Conclusion: There are clear clinical differences between OCB negative and OCB positive MS, in particular a better prognosis for disability. This is consistent with a secondary but nonetheless contributory role in disease process for intrathecally synthesised immunoglobulins.
Background Oligoclonal bands (OCBs) unique to the cerebrospinal fluid are used in the diagnosis of multiple sclerosis (MS). The precise prevalence of OCBs in MS and clinically isolated syndrome (CIS) is unknown. The influence of OCBs on clinical outcomes has not been quantified. OCB prevalence has been associated with latitude in a single study, if confirmed this would provide avenues for further study.
Methods Using a systematic review and meta-analysis approach, the proportion of OCB-positive MS and CIS and the influence of OCBs on clinical outcomes were calculated. The relationship between latitude and OCB prevalence was calculated using linear regression.
Results Seventy-one articles were included. Overall, 87.7% of 12 253 MS and 68.6% of 2685 CIS patients were OCB positive. OCB-positive MS patients had an OR of 1.96 of reaching disability outcomes, although a number of negative studies did not provide data. OCB-positive CIS patients had an OR of 9.88 of conversion to MS. Latitude predicted OCB status in MS patients (p=0.009) but not in CIS patients.
Conclusions This is the largest study of OCB prevalence in MS and CIS. OCB positivity strongly predicts conversion from CIS to MS. The relationship between latitude and OCBs is confirmed, and this finding warrants further investigation.
We sought to determine whether Swedish patients with multiple sclerosis (MS) with and without oligoclonal bands (OCBs) in the CSF constitute distinct subpopulations, clinically and immunogenetically. Our findings indicate that OCB-negative MS shares the same clinical features as OCB-positive MS regarding female predominance, age at onset, proportion of primary progressive cases, rate of MRI positivity, and disease severity. Our HLA-DRB1 genotyping results suggest, however, that OCB-positive and OCB-negative MS are immunogenetically distinct.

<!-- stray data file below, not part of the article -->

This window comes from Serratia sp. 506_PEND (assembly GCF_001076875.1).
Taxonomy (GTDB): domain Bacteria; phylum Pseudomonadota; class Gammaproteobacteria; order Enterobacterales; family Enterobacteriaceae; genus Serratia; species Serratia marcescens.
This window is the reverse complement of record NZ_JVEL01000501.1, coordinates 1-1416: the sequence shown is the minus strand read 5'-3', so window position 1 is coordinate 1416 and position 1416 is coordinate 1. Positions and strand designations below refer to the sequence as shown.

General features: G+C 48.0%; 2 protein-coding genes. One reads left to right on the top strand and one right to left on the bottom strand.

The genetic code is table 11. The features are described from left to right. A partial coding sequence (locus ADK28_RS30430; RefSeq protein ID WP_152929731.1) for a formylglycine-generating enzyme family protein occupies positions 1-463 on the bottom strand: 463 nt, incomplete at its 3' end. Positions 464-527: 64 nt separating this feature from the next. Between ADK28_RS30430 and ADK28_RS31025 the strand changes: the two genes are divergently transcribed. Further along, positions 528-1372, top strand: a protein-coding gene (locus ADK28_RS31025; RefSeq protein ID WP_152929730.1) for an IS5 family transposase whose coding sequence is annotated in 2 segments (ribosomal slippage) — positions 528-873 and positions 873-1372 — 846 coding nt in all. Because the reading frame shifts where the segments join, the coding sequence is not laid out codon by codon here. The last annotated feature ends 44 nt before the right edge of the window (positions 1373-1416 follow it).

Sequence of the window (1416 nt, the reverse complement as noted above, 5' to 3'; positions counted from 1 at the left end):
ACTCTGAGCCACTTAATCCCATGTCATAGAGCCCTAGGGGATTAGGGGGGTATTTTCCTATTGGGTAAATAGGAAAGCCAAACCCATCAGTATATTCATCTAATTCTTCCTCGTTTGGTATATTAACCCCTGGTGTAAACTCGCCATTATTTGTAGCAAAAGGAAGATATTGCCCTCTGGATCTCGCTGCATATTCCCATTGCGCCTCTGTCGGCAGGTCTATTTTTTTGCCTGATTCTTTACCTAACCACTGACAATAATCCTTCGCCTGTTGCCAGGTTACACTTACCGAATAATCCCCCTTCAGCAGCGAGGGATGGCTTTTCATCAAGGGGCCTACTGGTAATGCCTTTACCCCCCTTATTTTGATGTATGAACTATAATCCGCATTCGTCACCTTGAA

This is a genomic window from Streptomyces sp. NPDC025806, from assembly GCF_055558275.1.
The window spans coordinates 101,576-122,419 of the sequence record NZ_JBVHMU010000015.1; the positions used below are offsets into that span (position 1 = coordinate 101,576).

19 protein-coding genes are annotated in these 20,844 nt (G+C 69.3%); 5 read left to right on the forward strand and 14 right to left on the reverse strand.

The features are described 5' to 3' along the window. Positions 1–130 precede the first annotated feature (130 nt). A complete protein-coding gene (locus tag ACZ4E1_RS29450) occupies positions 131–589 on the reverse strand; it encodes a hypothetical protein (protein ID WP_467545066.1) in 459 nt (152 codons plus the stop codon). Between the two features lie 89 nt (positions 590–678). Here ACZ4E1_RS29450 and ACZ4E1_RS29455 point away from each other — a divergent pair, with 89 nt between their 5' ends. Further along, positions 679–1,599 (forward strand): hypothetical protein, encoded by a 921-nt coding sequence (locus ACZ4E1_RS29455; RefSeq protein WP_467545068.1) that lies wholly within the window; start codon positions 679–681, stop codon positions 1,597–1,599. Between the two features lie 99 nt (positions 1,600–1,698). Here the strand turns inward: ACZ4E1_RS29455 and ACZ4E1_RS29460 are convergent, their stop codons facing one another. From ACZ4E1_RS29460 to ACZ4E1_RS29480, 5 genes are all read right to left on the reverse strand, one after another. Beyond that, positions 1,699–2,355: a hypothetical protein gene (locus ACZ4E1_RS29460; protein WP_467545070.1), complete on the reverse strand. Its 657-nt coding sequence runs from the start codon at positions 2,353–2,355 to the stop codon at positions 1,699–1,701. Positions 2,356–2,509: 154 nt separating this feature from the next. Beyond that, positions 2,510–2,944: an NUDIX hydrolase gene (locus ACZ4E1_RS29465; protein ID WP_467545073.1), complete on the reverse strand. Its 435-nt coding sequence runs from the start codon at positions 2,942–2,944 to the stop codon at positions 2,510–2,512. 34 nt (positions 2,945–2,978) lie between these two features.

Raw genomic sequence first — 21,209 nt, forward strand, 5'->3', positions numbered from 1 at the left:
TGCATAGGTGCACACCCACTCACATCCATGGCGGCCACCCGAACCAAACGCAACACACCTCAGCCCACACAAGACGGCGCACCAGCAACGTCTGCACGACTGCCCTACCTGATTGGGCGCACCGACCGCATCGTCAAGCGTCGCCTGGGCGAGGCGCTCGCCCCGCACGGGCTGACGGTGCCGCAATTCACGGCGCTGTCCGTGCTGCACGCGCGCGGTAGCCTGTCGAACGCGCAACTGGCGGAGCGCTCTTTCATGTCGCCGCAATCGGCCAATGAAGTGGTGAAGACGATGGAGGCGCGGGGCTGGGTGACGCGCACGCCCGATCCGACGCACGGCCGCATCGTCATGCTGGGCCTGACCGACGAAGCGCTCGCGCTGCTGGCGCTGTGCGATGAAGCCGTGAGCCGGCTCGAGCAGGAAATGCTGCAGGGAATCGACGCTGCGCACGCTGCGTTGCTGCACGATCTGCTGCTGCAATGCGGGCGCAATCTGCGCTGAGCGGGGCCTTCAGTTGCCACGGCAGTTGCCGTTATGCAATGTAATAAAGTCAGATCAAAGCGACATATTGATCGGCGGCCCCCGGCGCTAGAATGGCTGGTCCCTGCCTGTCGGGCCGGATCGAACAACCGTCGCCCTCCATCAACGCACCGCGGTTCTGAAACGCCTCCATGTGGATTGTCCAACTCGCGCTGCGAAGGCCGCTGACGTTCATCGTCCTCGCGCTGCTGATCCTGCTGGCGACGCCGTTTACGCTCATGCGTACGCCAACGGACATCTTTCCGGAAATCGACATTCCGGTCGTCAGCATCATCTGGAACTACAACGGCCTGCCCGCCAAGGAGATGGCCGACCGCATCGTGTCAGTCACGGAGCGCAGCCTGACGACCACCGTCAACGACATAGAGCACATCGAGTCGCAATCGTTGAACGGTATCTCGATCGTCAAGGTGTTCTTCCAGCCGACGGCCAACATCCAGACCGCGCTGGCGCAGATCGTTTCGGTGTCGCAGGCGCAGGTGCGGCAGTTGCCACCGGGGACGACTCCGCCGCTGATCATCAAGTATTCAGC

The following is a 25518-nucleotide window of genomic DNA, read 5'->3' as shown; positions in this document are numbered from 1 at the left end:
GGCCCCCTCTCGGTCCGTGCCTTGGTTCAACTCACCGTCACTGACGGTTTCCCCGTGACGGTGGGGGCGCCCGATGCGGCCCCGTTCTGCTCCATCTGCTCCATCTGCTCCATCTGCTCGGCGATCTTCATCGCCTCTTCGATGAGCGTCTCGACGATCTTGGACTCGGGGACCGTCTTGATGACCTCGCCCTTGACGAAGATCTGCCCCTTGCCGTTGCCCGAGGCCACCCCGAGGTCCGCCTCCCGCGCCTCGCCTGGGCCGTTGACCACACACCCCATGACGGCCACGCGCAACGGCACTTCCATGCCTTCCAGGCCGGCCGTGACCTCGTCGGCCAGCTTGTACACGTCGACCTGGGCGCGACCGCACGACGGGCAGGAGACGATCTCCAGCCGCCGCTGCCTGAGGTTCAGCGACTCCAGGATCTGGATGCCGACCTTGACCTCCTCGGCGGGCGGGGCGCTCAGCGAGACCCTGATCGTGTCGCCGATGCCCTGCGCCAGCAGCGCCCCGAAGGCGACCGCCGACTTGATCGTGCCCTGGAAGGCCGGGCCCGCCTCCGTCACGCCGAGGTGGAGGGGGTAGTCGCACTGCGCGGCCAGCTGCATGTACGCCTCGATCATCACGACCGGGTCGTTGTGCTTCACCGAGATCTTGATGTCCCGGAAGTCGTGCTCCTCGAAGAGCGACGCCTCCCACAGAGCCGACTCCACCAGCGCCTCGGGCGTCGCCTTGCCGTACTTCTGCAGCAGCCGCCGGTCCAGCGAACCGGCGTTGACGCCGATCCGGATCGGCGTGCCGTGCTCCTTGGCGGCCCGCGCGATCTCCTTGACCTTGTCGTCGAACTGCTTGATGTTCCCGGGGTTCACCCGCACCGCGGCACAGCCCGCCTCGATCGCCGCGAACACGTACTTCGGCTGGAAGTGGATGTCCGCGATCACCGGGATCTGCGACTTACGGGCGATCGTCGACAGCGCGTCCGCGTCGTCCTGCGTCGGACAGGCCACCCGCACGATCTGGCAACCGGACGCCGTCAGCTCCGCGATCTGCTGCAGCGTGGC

OBJECTIVES--To determine whether oligoclonal band (OCB) negative multiple sclerosis is a reliable diagnosis and, if so, whether it has a distinctive prognosis.
METHODS--Retrospective and matched prospective comparison of the clinical and laboratory features of patients with clinical definite multiple sclerosis with and without intrathecal synthesis of oligoclonal IgG.
RESULTS--Thirty four patients were identified with apparent OCB negative clinically definite multiple sclerosis. The results of oligoclonal banding proved to have been equivocal in 14 of 34; the clinical diagnosis of multiple sclerosis was questionable in 8 of 34. The remaining 12 patients with "true" OCB negative multiple sclerosis were significantly less disabled than matched OCB positive controls. Re-examination of CSF-serum pairs from six OCB negative patients showed that three remained OCB negative while three showed evidence of intrathecal synthesis of OCBs.
CONCLUSIONS--OCB negative clinically definite multiple sclerosis is rare and should be diagnosed with caution; in unequivocal cases it seems to have a relatively benign prognosis.